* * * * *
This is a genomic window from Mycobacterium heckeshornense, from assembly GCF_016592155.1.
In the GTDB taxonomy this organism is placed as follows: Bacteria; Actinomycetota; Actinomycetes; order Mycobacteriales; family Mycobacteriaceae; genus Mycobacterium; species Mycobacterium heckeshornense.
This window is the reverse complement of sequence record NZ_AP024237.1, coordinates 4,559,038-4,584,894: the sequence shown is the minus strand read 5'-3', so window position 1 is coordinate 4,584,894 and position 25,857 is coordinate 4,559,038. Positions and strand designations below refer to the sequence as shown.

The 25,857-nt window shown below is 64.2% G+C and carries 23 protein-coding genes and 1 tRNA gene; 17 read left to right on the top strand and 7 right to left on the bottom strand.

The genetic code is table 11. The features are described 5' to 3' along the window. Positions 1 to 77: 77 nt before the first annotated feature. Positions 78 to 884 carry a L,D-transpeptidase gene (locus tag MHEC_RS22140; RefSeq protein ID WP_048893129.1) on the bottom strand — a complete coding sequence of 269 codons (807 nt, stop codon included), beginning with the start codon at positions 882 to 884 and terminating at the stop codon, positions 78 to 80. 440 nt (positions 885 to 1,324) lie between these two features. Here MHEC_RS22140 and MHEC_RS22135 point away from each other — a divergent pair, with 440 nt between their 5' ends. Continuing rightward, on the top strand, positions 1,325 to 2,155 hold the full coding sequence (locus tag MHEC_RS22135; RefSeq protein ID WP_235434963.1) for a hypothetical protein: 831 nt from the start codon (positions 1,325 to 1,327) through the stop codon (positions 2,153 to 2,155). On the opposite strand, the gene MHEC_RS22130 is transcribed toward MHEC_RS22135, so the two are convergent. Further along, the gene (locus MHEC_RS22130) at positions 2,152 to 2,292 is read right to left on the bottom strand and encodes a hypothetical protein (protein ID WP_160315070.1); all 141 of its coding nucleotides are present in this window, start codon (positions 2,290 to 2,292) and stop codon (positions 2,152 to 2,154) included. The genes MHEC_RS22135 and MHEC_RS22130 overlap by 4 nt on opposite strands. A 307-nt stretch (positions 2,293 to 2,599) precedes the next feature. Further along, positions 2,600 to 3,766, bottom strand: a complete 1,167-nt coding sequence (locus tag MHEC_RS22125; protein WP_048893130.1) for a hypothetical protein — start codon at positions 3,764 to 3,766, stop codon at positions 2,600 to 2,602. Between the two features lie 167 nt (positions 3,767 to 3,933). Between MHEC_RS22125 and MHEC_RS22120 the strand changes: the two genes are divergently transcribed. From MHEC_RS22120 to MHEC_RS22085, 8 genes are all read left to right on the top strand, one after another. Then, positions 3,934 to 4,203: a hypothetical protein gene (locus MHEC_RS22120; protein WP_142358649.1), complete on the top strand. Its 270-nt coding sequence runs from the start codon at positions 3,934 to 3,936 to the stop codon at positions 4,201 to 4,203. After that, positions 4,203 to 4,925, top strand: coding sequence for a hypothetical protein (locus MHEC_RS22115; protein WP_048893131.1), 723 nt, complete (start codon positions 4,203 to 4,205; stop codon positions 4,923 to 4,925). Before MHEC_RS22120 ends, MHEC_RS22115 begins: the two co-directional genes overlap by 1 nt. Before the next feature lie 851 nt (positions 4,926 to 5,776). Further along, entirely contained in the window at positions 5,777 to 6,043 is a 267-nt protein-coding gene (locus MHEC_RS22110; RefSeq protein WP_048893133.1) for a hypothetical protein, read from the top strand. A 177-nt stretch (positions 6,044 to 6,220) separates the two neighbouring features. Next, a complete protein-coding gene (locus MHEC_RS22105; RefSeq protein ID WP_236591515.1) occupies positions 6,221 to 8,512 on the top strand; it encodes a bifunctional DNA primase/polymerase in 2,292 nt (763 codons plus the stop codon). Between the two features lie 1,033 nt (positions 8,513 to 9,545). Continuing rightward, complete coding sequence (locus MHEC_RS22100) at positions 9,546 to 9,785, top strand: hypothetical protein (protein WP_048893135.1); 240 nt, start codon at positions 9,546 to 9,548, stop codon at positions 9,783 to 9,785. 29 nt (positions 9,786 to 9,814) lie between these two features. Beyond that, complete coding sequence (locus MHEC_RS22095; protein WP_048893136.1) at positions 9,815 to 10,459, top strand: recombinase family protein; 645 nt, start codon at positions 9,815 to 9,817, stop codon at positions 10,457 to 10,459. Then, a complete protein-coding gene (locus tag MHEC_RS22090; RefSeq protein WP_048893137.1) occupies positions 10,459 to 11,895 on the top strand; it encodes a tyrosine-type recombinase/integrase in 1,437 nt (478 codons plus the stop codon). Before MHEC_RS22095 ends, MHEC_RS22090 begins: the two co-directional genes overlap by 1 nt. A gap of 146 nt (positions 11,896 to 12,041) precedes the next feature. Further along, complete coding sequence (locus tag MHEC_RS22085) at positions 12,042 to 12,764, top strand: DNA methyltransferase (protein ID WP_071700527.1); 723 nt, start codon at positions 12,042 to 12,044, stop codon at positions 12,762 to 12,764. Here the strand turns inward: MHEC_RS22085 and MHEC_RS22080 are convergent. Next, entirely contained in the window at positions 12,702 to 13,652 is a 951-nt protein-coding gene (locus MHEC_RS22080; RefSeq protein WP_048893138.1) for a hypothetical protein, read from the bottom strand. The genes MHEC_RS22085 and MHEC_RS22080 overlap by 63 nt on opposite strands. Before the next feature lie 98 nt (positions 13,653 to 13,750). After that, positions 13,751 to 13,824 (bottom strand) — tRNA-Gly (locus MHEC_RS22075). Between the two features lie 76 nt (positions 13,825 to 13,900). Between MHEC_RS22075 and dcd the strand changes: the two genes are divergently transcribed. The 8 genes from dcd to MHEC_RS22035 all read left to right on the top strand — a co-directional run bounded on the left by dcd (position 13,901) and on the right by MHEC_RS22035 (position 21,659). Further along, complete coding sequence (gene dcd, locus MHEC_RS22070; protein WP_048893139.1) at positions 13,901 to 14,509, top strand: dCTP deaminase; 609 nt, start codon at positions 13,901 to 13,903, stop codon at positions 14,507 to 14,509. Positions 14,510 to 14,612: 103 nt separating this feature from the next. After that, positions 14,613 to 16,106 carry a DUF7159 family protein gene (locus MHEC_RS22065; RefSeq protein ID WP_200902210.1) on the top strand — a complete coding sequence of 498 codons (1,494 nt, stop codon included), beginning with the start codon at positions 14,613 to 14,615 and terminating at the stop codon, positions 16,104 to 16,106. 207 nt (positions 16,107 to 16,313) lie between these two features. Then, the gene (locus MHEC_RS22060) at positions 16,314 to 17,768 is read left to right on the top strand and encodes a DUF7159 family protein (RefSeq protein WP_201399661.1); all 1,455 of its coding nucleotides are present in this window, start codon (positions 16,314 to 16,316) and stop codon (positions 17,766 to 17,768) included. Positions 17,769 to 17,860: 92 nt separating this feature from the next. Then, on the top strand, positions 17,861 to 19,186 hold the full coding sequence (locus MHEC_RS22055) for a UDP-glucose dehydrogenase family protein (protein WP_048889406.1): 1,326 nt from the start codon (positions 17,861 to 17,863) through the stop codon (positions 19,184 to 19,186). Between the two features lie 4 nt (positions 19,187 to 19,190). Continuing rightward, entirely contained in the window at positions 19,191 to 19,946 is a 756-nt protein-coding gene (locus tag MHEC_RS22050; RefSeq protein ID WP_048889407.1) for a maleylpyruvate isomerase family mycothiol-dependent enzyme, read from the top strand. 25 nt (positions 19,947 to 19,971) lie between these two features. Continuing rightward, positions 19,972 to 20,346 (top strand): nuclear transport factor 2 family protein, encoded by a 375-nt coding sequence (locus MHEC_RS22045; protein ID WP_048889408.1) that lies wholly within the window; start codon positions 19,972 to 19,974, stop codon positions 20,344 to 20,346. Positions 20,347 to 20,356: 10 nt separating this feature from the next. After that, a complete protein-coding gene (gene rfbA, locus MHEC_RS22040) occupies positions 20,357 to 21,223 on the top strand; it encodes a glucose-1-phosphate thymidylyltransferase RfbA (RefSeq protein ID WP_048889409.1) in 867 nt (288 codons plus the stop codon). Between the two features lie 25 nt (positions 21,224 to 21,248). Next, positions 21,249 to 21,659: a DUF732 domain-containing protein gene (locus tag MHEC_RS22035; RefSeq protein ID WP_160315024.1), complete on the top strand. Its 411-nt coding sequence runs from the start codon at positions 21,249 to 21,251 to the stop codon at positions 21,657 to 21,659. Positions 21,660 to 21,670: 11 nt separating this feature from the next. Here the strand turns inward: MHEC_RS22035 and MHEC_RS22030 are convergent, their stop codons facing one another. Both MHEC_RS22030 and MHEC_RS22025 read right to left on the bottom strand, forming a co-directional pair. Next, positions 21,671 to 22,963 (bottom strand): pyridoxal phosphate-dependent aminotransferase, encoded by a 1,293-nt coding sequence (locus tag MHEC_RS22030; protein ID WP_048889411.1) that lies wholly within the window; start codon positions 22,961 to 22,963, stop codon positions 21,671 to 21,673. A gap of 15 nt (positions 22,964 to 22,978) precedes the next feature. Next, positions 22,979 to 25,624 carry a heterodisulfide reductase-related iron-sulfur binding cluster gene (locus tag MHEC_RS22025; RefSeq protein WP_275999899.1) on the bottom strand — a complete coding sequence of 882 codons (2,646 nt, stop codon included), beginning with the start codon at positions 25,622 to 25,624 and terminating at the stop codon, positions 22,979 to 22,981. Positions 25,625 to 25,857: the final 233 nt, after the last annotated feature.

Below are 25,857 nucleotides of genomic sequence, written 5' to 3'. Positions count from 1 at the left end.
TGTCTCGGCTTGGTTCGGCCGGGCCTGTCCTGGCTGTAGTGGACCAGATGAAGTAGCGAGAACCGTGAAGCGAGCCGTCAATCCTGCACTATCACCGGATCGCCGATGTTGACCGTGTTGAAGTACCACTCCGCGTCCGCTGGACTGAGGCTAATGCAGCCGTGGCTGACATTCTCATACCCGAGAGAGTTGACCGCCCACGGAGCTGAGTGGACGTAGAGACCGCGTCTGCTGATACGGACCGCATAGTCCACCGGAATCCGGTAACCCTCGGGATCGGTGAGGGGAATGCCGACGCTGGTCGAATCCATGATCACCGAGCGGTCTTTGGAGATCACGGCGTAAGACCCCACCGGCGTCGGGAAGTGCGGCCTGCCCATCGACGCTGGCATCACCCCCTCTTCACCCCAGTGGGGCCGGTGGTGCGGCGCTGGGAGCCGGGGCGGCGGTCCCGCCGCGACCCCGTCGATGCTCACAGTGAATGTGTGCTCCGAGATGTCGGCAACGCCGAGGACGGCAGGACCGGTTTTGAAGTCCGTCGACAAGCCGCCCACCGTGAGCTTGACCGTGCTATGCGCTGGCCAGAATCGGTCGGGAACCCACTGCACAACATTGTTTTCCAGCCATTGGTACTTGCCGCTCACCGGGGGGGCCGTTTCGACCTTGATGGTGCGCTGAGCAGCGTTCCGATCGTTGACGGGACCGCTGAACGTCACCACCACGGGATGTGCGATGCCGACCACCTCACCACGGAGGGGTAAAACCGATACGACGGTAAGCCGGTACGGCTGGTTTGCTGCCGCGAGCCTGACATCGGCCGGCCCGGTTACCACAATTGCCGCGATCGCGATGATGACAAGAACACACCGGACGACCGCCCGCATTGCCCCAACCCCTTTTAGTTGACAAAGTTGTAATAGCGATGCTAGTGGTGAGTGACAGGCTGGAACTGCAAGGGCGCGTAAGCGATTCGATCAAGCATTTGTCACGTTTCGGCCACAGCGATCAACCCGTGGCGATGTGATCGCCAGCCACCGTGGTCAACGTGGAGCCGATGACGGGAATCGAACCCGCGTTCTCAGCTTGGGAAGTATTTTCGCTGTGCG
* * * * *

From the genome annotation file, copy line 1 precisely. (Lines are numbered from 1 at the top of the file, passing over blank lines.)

This is a genomic window from Mycobacterium heckeshornense, from assembly GCF_016592155.1.